Stephen is particularly anxious to meet his daughter, Brigid, but when he arrives home he finds that Diana has left, apparently out of distress that Brigid has some sort of developmental delay that has left her unable to interact with others much. This development was, of course, a sad one for Stephen, who had been longing for a joyful reunion with his wife and affection from his daughter, but he takes Brigid’s state in stride and begins making plans to get help for her.
It’s tempting, I think, to condemn Diana for her actions, but I ended up feeling sad for her, too. Diana has never shown signs of being particularly maternal, and having a child who cannot return whatever affection she can give would no doubt make the transition to motherhood even more difficult. Plus, she’s on her own, without Stephen, and surrounded mostly by people who expect her to immediately live up to the standards of the day. And she did right to leave Brigid with Clarissa Oakes, a woman who does seem to accept her as she is, instead of giving her over to her closest blood relative, Her aunt. Mrs. Williams, is also Sophie’s mother (Jack’s mother-in-law), and she seems determined to scold the child into speaking. By leaving Brigid with Clarissa, Diana doesn’t do the best thing possible, but she does ensure that the child is well cared for.
Meanwhile, Jack’s marriage is showing some strain as Sophie has gotten reacquainted with a sweetheart from her youth. Jack’s insecurity about his relationship shows up in his poor spirits when he is sent back out to sea, this time as a commodore, leading multiple ships on a mission to disrupt the slave trade. Attacking slave ships and freeing the enslaved people on board! For me, this mission was especially exciting because it meant something more than just taking prizes and gaining money. Sometimes, the sea battles in this series seem mostly like a game, where opponents exchange ships instead of playing pieces.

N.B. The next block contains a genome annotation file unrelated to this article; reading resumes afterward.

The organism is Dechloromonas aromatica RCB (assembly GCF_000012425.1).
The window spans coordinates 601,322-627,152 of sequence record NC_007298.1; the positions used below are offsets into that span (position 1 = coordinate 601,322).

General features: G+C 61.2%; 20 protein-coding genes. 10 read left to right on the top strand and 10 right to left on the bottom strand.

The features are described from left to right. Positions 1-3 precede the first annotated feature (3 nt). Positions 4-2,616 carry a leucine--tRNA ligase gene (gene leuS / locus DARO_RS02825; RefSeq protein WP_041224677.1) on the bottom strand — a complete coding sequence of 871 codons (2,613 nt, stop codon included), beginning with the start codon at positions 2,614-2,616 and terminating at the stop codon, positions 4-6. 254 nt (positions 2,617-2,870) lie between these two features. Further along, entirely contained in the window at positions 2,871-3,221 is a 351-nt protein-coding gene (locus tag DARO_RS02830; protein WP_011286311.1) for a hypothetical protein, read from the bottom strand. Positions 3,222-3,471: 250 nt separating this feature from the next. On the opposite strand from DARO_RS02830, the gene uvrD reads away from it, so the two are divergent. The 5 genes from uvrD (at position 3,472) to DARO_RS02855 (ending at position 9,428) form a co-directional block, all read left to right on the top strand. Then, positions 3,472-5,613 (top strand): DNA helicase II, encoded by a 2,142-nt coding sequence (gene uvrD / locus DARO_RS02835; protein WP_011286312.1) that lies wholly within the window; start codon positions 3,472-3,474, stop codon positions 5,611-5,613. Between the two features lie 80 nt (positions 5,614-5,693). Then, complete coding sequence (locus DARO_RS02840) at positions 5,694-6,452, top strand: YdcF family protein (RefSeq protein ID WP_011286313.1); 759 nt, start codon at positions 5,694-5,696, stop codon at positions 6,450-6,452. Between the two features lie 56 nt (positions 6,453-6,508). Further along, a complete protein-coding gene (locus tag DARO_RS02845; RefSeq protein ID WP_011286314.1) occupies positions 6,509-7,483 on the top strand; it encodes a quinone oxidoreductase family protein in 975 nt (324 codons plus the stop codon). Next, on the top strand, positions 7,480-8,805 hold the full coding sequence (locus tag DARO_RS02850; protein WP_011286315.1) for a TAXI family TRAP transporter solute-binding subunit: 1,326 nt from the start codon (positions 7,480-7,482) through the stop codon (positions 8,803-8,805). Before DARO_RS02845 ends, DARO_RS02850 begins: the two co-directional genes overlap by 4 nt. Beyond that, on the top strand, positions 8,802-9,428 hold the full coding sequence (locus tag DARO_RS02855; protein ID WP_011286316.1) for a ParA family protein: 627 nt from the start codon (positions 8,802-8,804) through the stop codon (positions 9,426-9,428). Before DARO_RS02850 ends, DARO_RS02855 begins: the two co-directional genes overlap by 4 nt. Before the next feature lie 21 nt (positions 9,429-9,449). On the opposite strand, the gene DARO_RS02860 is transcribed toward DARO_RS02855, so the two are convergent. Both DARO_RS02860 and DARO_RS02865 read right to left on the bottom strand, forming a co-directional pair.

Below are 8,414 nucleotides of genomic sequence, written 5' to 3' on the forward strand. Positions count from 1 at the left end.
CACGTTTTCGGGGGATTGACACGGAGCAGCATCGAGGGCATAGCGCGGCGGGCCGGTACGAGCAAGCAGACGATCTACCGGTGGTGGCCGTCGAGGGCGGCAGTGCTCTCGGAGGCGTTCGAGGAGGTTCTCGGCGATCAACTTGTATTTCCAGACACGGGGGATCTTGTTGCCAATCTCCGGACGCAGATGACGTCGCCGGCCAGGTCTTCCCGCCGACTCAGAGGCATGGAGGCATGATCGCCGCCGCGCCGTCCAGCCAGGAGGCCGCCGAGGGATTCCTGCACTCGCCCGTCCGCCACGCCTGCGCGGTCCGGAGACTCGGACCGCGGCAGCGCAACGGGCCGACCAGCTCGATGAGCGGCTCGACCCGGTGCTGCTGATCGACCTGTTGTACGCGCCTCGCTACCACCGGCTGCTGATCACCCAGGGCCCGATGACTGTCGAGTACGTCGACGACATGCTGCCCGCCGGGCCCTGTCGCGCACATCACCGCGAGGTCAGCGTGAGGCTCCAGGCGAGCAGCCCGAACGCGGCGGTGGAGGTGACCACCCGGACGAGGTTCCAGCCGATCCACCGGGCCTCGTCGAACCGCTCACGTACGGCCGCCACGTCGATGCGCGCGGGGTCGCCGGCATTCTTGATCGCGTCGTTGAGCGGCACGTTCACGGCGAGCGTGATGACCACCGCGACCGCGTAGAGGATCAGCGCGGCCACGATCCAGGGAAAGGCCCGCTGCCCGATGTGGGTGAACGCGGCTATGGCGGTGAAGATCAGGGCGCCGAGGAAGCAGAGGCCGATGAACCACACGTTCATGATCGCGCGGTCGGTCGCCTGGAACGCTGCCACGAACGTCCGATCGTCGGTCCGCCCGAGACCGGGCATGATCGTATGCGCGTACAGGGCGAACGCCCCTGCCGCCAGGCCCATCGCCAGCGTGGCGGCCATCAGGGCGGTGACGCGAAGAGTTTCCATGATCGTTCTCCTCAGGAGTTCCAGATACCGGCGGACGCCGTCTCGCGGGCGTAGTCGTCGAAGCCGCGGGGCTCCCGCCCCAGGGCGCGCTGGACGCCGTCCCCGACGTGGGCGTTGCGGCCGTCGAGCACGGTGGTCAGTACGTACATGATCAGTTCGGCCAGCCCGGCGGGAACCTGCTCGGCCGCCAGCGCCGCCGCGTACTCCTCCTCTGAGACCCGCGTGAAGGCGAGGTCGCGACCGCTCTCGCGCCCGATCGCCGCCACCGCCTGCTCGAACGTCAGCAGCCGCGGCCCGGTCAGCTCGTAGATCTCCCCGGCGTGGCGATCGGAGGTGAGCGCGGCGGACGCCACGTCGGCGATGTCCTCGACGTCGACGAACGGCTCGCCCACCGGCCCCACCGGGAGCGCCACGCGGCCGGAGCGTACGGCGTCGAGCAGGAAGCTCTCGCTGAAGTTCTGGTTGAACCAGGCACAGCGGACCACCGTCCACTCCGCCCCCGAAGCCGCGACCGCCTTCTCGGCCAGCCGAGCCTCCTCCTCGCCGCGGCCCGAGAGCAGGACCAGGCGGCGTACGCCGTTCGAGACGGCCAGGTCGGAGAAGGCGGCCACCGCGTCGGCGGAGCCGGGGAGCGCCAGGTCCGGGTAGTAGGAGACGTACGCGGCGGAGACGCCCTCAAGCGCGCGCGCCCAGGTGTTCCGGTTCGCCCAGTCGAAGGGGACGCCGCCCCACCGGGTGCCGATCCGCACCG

As usual, the battles and maneuvers are significant for moving the story along, but most of the pleasure in the book is in the small moments. Stephen having a fit over the state of the medical quarters in Jack’s new ship. A breakneck race to London in a speedy clipper. Brigid bonding with Padeen. Stephen catching yellow fever after forbidding the men aboard to go ashore — lest they catch the fever. A mix-up between Clarissa and Sophie over matching dresses. And Stephen’s search for an African potto, which he immediately becomes attached to when he finds it. Because how could you not?
This is one of the more enjoyable books in the series. And now I have only four books left! I’m hoping to finish the series this year, so we’ll see how it all ends!